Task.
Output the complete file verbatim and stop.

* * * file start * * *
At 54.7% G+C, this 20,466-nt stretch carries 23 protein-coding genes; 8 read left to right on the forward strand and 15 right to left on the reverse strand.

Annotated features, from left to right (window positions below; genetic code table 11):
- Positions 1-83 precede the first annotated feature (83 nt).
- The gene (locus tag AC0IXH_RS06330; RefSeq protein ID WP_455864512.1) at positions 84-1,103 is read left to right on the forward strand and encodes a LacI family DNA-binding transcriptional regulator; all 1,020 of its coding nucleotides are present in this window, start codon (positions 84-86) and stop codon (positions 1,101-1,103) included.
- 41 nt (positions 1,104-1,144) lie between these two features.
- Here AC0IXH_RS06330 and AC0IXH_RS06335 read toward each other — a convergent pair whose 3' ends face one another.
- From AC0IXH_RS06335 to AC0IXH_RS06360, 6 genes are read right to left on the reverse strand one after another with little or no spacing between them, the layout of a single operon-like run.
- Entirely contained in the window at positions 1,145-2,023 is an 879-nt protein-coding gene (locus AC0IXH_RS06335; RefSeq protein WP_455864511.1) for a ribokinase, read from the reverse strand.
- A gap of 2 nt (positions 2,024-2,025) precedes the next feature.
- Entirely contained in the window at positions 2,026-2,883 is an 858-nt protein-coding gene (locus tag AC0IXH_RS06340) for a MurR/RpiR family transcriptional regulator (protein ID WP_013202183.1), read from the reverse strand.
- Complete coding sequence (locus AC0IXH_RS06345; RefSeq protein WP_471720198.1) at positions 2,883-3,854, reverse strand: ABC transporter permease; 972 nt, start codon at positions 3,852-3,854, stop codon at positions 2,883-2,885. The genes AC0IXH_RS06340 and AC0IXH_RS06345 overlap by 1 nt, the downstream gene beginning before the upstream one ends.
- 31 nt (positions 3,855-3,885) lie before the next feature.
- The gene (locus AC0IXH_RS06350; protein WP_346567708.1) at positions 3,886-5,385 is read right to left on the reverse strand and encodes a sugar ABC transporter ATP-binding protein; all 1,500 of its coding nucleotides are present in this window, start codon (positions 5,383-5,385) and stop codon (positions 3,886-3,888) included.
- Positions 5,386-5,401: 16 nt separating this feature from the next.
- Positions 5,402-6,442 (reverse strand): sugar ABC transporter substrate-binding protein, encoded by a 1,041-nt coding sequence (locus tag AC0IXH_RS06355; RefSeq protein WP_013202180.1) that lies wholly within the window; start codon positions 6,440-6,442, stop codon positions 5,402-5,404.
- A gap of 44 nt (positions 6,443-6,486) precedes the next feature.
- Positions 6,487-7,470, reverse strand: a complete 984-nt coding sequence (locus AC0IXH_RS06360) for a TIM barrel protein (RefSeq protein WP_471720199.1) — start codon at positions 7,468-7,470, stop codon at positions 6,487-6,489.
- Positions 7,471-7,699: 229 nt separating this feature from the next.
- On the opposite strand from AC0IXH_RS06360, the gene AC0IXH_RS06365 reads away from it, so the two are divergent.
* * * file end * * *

At 54.7% G+C, this 20,466-nt stretch carries 23 protein-coding genes; 8 read left to right on the forward strand and 15 right to left on the reverse strand.

Annotated features, from left to right (window positions below; genetic code table 11):
- Positions 1-83 precede the first annotated feature (83 nt).
- The gene (locus tag AC0IXH_RS06330; RefSeq protein ID WP_455864512.1) at positions 84-1,103 is read left to right on the forward strand and encodes a LacI family DNA-binding transcriptional regulator; all 1,020 of its coding nucleotides are present in this window, start codon (positions 84-86) and stop codon (positions 1,101-1,103) included.
- 41 nt (positions 1,104-1,144) lie between these two features.
- Here AC0IXH_RS06330 and AC0IXH_RS06335 read toward each other — a convergent pair whose 3' ends face one another.
- From AC0IXH_RS06335 to AC0IXH_RS06360, 6 genes are read right to left on the reverse strand one after another with little or no spacing between them, the layout of a single operon-like run.
- Entirely contained in the window at positions 1,145-2,023 is an 879-nt protein-coding gene (locus AC0IXH_RS06335; RefSeq protein WP_455864511.1) for a ribokinase, read from the reverse strand.
- A gap of 2 nt (positions 2,024-2,025) precedes the next feature.
- Entirely contained in the window at positions 2,026-2,883 is an 858-nt protein-coding gene (locus tag AC0IXH_RS06340) for a MurR/RpiR family transcriptional regulator (protein ID WP_013202183.1), read from the reverse strand.
- Complete coding sequence (locus AC0IXH_RS06345; RefSeq protein WP_471720198.1) at positions 2,883-3,854, reverse strand: ABC transporter permease; 972 nt, start codon at positions 3,852-3,854, stop codon at positions 2,883-2,885. The genes AC0IXH_RS06340 and AC0IXH_RS06345 overlap by 1 nt, the downstream gene beginning before the upstream one ends.
- 31 nt (positions 3,855-3,885) lie before the next feature.
- The gene (locus AC0IXH_RS06350; protein WP_346567708.1) at positions 3,886-5,385 is read right to left on the reverse strand and encodes a sugar ABC transporter ATP-binding protein; all 1,500 of its coding nucleotides are present in this window, start codon (positions 5,383-5,385) and stop codon (positions 3,886-3,888) included.
- Positions 5,386-5,401: 16 nt separating this feature from the next.
- Positions 5,402-6,442 (reverse strand): sugar ABC transporter substrate-binding protein, encoded by a 1,041-nt coding sequence (locus tag AC0IXH_RS06355; RefSeq protein WP_013202180.1) that lies wholly within the window; start codon positions 6,440-6,442, stop codon positions 5,402-5,404.
- A gap of 44 nt (positions 6,443-6,486) precedes the next feature.
- Positions 6,487-7,470, reverse strand: a complete 984-nt coding sequence (locus AC0IXH_RS06360) for a TIM barrel protein (RefSeq protein WP_471720199.1) — start codon at positions 7,468-7,470, stop codon at positions 6,487-6,489.
- Positions 7,471-7,699: 229 nt separating this feature from the next.
- On the opposite strand from AC0IXH_RS06360, the gene AC0IXH_RS06365 reads away from it, so the two are divergent.